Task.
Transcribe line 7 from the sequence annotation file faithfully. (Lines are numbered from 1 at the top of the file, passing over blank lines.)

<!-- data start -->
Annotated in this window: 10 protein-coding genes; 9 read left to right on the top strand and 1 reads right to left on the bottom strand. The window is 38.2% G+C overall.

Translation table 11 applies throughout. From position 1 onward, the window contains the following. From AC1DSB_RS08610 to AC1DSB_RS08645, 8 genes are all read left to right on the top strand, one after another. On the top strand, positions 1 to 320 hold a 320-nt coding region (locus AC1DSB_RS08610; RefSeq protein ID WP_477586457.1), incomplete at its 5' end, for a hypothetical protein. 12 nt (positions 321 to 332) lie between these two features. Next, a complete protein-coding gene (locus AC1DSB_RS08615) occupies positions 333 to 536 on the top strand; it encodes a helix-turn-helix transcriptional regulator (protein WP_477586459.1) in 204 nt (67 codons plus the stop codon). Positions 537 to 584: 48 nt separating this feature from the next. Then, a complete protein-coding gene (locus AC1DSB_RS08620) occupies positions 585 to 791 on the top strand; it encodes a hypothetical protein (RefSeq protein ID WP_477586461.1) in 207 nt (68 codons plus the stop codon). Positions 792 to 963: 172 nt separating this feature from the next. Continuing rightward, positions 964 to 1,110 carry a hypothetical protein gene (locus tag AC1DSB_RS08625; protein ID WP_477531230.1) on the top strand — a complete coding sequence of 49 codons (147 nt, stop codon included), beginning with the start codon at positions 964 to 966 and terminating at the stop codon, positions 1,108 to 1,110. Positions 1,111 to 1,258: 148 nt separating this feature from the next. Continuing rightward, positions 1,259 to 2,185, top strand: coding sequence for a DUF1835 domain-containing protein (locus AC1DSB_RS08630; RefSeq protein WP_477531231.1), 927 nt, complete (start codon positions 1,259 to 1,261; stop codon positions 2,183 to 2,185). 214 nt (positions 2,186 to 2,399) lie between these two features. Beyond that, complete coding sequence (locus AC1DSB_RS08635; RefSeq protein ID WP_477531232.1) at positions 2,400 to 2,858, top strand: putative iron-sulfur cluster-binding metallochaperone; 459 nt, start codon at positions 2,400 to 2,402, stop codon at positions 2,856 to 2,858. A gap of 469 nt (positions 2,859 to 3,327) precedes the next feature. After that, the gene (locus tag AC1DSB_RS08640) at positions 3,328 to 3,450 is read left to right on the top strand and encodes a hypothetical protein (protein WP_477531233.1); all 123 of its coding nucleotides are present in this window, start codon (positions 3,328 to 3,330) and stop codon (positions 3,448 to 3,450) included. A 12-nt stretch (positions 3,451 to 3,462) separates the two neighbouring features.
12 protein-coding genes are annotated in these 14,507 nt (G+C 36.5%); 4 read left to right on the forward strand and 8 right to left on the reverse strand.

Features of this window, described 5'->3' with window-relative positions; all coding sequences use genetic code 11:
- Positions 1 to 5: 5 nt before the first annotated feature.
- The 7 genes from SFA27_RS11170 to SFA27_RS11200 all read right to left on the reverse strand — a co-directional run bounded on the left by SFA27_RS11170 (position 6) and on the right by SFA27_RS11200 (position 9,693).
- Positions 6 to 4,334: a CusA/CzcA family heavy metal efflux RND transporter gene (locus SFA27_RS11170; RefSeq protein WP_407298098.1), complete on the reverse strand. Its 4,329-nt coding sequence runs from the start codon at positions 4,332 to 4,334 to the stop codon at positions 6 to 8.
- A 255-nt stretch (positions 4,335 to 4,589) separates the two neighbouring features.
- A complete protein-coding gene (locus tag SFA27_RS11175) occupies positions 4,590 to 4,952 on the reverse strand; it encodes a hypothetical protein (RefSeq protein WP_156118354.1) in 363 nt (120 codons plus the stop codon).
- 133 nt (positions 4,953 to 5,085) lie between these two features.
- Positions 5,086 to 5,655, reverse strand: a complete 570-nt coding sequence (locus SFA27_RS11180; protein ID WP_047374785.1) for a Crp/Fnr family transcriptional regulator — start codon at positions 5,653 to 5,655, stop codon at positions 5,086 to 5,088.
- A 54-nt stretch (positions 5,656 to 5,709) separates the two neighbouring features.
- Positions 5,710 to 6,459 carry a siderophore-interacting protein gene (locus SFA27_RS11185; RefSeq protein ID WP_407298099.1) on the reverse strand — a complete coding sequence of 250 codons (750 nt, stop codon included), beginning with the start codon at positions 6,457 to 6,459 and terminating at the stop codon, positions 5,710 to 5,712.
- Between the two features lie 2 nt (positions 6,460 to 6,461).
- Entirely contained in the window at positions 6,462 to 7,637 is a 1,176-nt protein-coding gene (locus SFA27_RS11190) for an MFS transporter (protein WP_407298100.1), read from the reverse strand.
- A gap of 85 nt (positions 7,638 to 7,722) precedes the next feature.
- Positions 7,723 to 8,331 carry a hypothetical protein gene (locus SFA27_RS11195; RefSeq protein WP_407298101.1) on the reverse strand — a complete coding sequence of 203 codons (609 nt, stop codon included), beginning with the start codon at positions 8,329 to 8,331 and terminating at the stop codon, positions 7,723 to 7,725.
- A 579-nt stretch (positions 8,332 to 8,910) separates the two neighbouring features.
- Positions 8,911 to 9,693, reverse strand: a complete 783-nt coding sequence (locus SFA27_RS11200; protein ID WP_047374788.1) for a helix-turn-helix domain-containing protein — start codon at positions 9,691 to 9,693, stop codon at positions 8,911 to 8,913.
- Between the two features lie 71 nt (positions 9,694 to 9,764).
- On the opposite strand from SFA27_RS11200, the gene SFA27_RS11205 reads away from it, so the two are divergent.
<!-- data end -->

- Positions 6 to 4,334: a CusA/CzcA family heavy metal efflux RND transporter gene (locus SFA27_RS11170; RefSeq protein WP_407298098.1), complete on the reverse strand. Its 4,329-nt coding sequence runs from the start codon at positions 4,332 to 4,334 to the stop codon at positions 6 to 8.